Flight School: Training Efficiently

** Two experts weigh in on how to expedite
the path to a private pilot’s license.**
Mark Phelps

What can a student pilot do to reduce the number of hours needed to complete a private pilot’s license?

Michael Goulian has been involved in aviation since the mid-1980s, since his parents started Executive Flyers Aviation in Massachusetts. He is a CFI-I and ATP with multiple jet-aircraft type ratings. He has spent the last 15-plus years flying airshows, has won aerobatic championships and airshow showmanship awards, and has written books and given seminars on aerobatics. He says:

With the advent and proliferation of GPS, glass cockpits and in-flight weather technology, modern private pilots spend too much time with their head in the cockpit “chasing the needles.” In other words, current student pilots are not being taught the “pitch plus power equals performance” method of flying.

What does this mean? It means that student pilots do not really understand how to fly an airplane precisely and safely without the aid of the cockpit instruments.

Student pilots and CFIs alike can certainly tell you what the Vr, Vx and Vy speeds are for their airplanes, but they probably can’t tell you what the respective pitch attitudes are for those speeds. And when I say pitch attitude, I mean the “picture” out of the windscreen.

When you’re taking off and climbing out, do you stare at the airspeed indicator and then occasionally look out the window, or do you set the climb attitude by visual reference outside the windscreen and then just very occasionally cross-check the ASI for fine-tuning?

If you were in the latter group, I would guess that you soloed in less than 25 hours and speed control has never been a problem for you. If you were in the prior group, I’m guessing that you spend a lot of time chasing the needles because your main reference for speed control is the airspeed indicator and not the attitude of the nose as seen through the windscreen.

I recommend taking your next dual flight with the airspeed and attitude indicators covered up and performing all of the basic maneuvers without the aid of those instruments. By removing them from your scan, you will, by necessity, start getting your speed information from your view out of the windscreen combined with your engine power and not from the airspeed indicator.

So stop staring at the instruments and learn to love the picture through the windscreen. Your precision will increase, your workload will decrease, and your stress associated with trying to pilot the airplane will go away. By enhancing your flying skills in this way, you will obtain your private pilot license with fewer hours and reduce your cost as a result.
_Nancy Ritter** holds a Bachelor of Science degree in aviation science and management from St. Francis College of Brooklyn, New York. In October 1992, she joined FlightSafety Academy as a student and later became a flight instructor. Nancy continued her career at FlightSafety Academy and is assistant center manager, chief pilot and director of training for Part 141 and 142 training. She says:_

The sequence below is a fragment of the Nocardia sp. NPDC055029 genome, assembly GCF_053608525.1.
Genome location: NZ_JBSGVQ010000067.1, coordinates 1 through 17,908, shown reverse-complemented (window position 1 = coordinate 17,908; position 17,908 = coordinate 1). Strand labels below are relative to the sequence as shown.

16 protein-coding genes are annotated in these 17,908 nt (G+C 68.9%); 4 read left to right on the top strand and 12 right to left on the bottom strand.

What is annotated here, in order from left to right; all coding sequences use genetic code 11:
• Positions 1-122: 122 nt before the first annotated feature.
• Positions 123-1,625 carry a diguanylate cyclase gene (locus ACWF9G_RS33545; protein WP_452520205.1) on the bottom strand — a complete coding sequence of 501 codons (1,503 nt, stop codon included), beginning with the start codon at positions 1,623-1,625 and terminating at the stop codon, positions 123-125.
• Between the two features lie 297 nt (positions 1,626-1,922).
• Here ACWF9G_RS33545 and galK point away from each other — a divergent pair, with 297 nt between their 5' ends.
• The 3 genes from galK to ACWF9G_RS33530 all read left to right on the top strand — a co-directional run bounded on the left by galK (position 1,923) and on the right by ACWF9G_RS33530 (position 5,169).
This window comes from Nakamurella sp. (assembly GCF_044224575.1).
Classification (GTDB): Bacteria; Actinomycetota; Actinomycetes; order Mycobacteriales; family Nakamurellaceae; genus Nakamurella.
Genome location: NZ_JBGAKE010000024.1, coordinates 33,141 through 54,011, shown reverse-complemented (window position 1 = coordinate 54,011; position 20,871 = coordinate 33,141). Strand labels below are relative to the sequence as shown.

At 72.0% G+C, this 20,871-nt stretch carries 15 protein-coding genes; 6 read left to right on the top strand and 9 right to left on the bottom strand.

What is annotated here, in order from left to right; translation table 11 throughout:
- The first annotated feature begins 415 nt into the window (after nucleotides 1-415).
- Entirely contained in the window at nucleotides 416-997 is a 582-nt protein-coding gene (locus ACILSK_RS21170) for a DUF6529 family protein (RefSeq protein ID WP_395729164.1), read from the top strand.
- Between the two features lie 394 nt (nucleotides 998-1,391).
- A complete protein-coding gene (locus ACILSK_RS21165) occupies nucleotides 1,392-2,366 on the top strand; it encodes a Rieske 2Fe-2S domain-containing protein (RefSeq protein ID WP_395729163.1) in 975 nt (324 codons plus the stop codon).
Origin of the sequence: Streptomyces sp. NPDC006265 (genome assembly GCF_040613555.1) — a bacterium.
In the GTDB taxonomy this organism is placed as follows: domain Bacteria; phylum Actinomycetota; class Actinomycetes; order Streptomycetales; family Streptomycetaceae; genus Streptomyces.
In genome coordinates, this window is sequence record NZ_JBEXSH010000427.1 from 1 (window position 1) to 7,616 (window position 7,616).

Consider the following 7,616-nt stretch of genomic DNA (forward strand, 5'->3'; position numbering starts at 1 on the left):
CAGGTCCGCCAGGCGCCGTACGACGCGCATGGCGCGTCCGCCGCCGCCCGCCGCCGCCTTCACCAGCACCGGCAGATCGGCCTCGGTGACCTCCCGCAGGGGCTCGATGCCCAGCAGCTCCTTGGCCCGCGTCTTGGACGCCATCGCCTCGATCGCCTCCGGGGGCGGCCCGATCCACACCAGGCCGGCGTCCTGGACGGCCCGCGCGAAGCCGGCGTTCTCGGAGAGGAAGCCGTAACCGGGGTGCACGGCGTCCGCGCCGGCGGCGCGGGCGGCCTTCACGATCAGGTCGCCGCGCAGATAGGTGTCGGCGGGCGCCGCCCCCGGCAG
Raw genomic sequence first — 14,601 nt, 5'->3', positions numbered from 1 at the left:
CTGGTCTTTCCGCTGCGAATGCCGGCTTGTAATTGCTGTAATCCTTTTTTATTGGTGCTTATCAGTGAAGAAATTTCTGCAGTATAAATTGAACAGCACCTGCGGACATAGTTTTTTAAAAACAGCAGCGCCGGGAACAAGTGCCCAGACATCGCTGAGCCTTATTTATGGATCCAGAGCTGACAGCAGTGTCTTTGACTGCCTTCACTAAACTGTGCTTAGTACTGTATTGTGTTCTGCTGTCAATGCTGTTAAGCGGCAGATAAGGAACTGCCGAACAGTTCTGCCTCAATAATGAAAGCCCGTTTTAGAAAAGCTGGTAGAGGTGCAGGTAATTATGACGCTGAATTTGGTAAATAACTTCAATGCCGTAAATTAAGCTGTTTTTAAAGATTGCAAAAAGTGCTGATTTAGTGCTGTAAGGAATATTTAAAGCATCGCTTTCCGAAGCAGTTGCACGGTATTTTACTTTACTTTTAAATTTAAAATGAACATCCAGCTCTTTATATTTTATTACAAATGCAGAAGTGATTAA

In order to decrease the time and associated costs in obtaining a private pilot license, the student pilot must be prepared mentally, physically and financially. FlightSafety feels strongly that some of the most important groundwork a potential pilot can do before initiating his or her training is to research subject matter prior to training, allocating use of time in the most efficient way possible, and to know fully the anticipated costs of the training related to the private pilot course.

Know as much subject matter and associated FAA material as possible prior to starting training. This will give you insight as to the areas of knowledge necessary to obtain the license. These documents can be obtained online.

Make sure you have adequate time in your schedule to train. Extending the duration between lessons decreases proficiency and increases cost due to repetition of previously learned material. This also includes study time, not just the number of flight hours. Ensuring that you are prepared for each lesson, committing yourself fully to your studies and eliminating distractions can help shorten the time it takes to complete the training successfully.

Research the expected cost of the licensing and make every effort to have all of those funds available before you start training. This will decrease the possibility of having to take a break. Many students make the mistake of not preparing in advance for what is expected financially, and it ultimately creates delays in achieving their license.

A potential flight student preparing to start his or her private pilot license training should know that having the proper research and preparation secured is key to the success of beginning a prosperous career of flying. FlightSafety strongly believes that the best safety device in any aircraft is a well-trained pilot.

Pia Bergqvist joined FLYING in December 2010. A passionate aviator, Pia started flying in 1999 and quickly obtained her single- and multi-engine commercial, instrument and instructor ratings. After a decade of working in general aviation, Pia has accumulated almost 3,000 hours of flight time in nearly 40 different types of aircraft.

Your email address will not be published. Required fields are marked *

Subscribe to Our Newsletter

Get the latest FLYING stories delivered directly to your inbox

Subscribe to our newsletter